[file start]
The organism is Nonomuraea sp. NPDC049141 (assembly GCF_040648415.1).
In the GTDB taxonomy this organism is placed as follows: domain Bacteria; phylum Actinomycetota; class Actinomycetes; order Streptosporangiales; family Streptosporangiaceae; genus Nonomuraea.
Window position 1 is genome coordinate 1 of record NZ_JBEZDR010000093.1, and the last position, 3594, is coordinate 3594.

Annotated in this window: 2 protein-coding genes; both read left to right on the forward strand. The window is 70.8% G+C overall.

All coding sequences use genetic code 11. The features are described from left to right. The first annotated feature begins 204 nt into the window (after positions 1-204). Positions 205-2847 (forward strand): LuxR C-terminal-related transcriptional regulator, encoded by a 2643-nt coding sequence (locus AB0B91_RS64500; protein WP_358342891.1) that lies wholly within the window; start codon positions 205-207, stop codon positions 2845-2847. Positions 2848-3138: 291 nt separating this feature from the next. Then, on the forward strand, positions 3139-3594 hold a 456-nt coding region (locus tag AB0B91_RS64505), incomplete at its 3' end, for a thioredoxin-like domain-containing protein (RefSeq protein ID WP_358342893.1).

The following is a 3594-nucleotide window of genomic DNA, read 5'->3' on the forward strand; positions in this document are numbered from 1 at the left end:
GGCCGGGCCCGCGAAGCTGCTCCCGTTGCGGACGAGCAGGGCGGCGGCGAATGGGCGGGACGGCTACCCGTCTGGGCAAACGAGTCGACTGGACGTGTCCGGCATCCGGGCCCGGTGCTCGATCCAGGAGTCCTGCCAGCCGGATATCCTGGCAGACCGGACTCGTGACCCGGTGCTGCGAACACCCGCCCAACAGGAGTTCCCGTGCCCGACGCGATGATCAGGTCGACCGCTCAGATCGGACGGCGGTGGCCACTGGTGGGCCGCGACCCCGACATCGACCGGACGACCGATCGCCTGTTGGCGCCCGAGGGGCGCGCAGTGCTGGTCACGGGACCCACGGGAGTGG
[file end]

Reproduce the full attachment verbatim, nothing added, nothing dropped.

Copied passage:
The organism is Nonomuraea sp. NPDC049141 (assembly GCF_040648415.1).
In the GTDB taxonomy this organism is placed as follows: domain Bacteria; phylum Actinomycetota; class Actinomycetes; order Streptosporangiales; family Streptosporangiaceae; genus Nonomuraea.
Window position 1 is genome coordinate 1 of record NZ_JBEZDR010000093.1, and the last position, 3594, is coordinate 3594.

Annotated in this window: 2 protein-coding genes; both read left to right on the forward strand. The window is 70.8% G+C overall.

All coding sequences use genetic code 11. The features are described from left to right. The first annotated feature begins 204 nt into the window (after positions 1-204). Positions 205-2847 (forward strand): LuxR C-terminal-related transcriptional regulator, encoded by a 2643-nt coding sequence (locus AB0B91_RS64500; protein WP_358342891.1) that lies wholly within the window; start codon positions 205-207, stop codon positions 2845-2847. Positions 2848-3138: 291 nt separating this feature from the next. Then, on the forward strand, positions 3139-3594 hold a 456-nt coding region (locus tag AB0B91_RS64505), incomplete at its 3' end, for a thioredoxin-like domain-containing protein (RefSeq protein ID WP_358342893.1).

The following is a 3594-nucleotide window of genomic DNA, read 5'->3' on the forward strand; positions in this document are numbered from 1 at the left end:
GGCCGGGCCCGCGAAGCTGCTCCCGTTGCGGACGAGCAGGGCGGCGGCGAATGGGCGGGACGGCTACCCGTCTGGGCAAACGAGTCGACTGGACGTGTCCGGCATCCGGGCCCGGTGCTCGATCCAGGAGTCCTGCCAGCCGGATATCCTGGCAGACCGGACTCGTGACCCGGTGCTGCGAACACCCGCCCAACAGGAGTTCCCGTGCCCGACGCGATGATCAGGTCGACCGCTCAGATCGGACGGCGGTGGCCACTGGTGGGCCGCGACCCCGACATCGACCGGACGACCGATCGCCTGTTGGCGCCCGAGGGGCGCGCAGTGCTGGTCACGGGACCCACGGGAGTGG